L’UDA COINVOLTA NELL’OMICIDIO McDAID

La polizia è fermamente convinta del coinvolgimento dell’UDA nell’omicidio settario di Kevin McDaid e nel tentato omicidio di Damien Fleming, entrambi avvenuti il 24 maggio scorso a Coleraine.
Dieci persone testimoni hanno subito minacce. Libertà su cauzione negata ad un uomo di 49 anni.
David James John Cochrane, 48 anni, residente a Windyhall Park, Coleraine, ha invece negato l’accusa di rissa.
“I potenziali testimoni sono restii a fornire elementi di prova, temendo per la  loro vita e la vita dei loro congiunti”.
L’accusa, opponendosi alla richiesta di libertà su cauzione presentata da Cochrane, ha affermato che vi è un rischio di possibili interferenze con i testimoni.
Per questa ragione e per il fatto che durante gli attacchi gli aggressori inneggiassero all’UDA, è sempre più forte la convinzione che alle spalle dei disordini ci sia realmente il gruppo paramilitare lealista.
Affermazione questa, respinta dalla difesa che ha anche sostenuto come ilrilascio di Cochrane possa ulteriormente inasprire le tensioni, in vista della imminente stagione delle marce orangiste.
Vi sarebbero anche testimonianze in disaccordo in difesa dell’iumputato: un testimone ha affermato che Cochrane indossava la maglia bianca dei Rangers, mentre un altro ha dichiarato che  indossava quella rossa del Liverpool.
La negazione della libertà su cauzione, è stata così giustificata dal giudice dell’High Court: “Si ritiene che un organizzazione terroristica sia stata coinvolta o che membri di tale organizzazione siano stati coinvolti negli eventi di quel giorno. E’ significativo il fatto che un certo numero di testimoni si presume siano stati minacciati, direttamente o indirettamente. Credo che la loro incolumità sia a rischio e e la polizia ha confermato che le minacce  sono state realmente poste in essere”.
“La portata degli eventi stessi e la natura delle minacce, suggeriscono che un certo numero di persone determinate ad intimidire i testimoni attuali o potenzialmente futuri”.
Potrebbero essere necessari 2 anni prima di giungere al processo.

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‘UDA involved’ in McDaid murder (BBC News Northern Ireland)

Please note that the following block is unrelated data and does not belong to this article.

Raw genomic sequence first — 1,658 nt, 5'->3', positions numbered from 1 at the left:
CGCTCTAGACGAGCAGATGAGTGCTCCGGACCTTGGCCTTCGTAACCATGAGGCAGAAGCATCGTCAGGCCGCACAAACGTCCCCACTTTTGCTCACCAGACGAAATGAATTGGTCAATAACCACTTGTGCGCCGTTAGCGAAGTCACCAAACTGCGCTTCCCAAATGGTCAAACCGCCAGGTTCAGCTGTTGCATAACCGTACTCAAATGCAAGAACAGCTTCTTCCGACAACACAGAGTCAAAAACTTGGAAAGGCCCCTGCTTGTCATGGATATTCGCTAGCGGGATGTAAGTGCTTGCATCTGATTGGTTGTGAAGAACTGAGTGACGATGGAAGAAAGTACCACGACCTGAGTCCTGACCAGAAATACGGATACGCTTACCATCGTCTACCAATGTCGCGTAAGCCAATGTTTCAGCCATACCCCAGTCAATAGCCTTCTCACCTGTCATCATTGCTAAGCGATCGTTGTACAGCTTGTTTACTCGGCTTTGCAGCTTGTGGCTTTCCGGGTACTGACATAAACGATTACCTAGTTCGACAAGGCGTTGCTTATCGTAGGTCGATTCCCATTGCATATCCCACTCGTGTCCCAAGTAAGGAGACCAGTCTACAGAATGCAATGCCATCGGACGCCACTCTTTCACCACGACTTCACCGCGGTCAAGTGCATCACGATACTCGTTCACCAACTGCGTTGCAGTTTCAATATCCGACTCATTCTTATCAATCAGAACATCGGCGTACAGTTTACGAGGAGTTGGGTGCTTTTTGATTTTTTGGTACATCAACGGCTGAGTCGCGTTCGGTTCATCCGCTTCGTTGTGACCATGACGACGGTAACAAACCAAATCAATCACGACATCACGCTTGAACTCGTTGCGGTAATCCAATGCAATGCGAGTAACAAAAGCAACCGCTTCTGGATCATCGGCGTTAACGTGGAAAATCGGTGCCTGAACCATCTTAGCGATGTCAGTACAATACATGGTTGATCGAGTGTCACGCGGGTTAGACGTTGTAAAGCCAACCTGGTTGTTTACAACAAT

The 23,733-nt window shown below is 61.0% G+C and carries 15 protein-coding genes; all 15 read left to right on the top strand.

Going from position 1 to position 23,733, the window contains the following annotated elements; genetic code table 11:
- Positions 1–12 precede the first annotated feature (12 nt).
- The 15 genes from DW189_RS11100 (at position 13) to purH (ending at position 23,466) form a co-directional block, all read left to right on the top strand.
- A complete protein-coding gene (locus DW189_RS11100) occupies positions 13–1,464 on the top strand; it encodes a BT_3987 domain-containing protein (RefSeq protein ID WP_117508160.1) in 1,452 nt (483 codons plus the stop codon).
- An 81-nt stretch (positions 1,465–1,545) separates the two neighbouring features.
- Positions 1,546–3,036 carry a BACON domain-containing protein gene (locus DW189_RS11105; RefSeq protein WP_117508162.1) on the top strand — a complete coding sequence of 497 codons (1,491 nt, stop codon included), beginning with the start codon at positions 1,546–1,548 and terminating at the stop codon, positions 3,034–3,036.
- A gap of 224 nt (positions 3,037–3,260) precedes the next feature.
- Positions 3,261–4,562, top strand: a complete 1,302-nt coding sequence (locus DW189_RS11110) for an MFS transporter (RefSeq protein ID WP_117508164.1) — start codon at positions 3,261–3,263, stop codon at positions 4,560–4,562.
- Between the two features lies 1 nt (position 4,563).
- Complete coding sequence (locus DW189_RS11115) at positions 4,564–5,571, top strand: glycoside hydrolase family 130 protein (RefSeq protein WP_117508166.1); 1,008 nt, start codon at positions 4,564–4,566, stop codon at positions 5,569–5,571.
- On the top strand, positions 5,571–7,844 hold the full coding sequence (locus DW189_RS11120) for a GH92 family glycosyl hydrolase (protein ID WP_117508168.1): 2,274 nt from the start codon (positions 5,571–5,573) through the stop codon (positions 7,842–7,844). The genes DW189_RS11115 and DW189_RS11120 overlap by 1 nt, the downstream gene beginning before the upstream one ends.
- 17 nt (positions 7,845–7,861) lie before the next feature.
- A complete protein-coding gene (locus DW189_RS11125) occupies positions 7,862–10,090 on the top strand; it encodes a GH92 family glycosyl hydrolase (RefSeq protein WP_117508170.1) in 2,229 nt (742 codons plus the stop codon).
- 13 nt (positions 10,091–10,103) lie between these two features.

Police believe UDA members were involved in the mob murder of Kevin McDaid, the High Court has heard. Prosecutors said 10 people were under threat as part of an alleged campaign to intimidate witnesses to the attack in Coleraine last month. One of the men accused in connection with the killing of the 49-year-old was refused bail on Thursday. David James John Cochrane, 48, of Windyhall Park, Coleraine, denies a charge of affray. Mr McDaid, a Catholic community worker, was attacked by loyalists after a row over republican flags in the Heights area on 24 May. “Potential witnesses are reluctant to give evidence and fearful for their lives and the lives of family members” Prosecuting barrister A prosecuting lawyer said it was alleged that Mr Cochrane was part of a group shouting sectarian abuse. Another Catholic man, Damien Fleming, was also attacked and seriously injured as violence flared after Rangers won the Scottish Premier League football title. Opposing Mr Cochrane’s application to be released, the lawyer claimed there was a risk of possible interference with witnesses. He said police had informed six witnesses their lives were at risk “as a direct consequence of the events surrounding the murder of Mr McDaid and the attempted murder of Mr Fleming”. “Police have also received complaints from four further witnesses that they have personally been threatened and told to leave Coleraine or not to give statements to police,” he said. With claims of paramilitary chanting during the attack having previously been made, the prosecution lawyer added: “It is further the police view that UDA members were involved in the murder of Mr McDaid, the attempted murder of Mr Fleming and the wider incident. “There is nothing to suggest he has any connection to an organisation, band or faction” Defence barrister “This has caused widespread fear in the local area. One of the direct effects is that potential witnesses are reluctant to give evidence and fearful for their lives and the lives of family members.” He claimed that releasing Mr Cochrane would further heighten tensions ahead of the imminent marching season. A defence lawyer said his client strongly denied involvement. He said conflicting accounts had been given by two witnesses: one claimed Mr Cochrane was wearing a white Rangers top while the other stated he had a red Liverpool shirt on. The defence barrister told the court the accused insisted he had stayed in the bar from where it is alleged the mob set out on the day of the murder. Arguing that the case could take two years to get to trial, he added: “There is nothing to suggest he has any connection to an organisation, band or faction.” ‘Sectarian overtones’ After hearing both sides Mr Justice Hart said there were “sectarian overtones” to the attack. Refusing bail, the judge said: “It is believed that a terrorist organisation was involved or members of such an organisation were involved in the events of that day. “It is significant that a number of witnesses are alleged to have been threatened, either directly or indirectly, believe that they are at risk and have received notification from police that threats to their lives have been made. “The extent of the events themselves and the nature of the threats to so many people all suggest there are a number of people who may well be determined to intimidate actual or prospective witnesses.”

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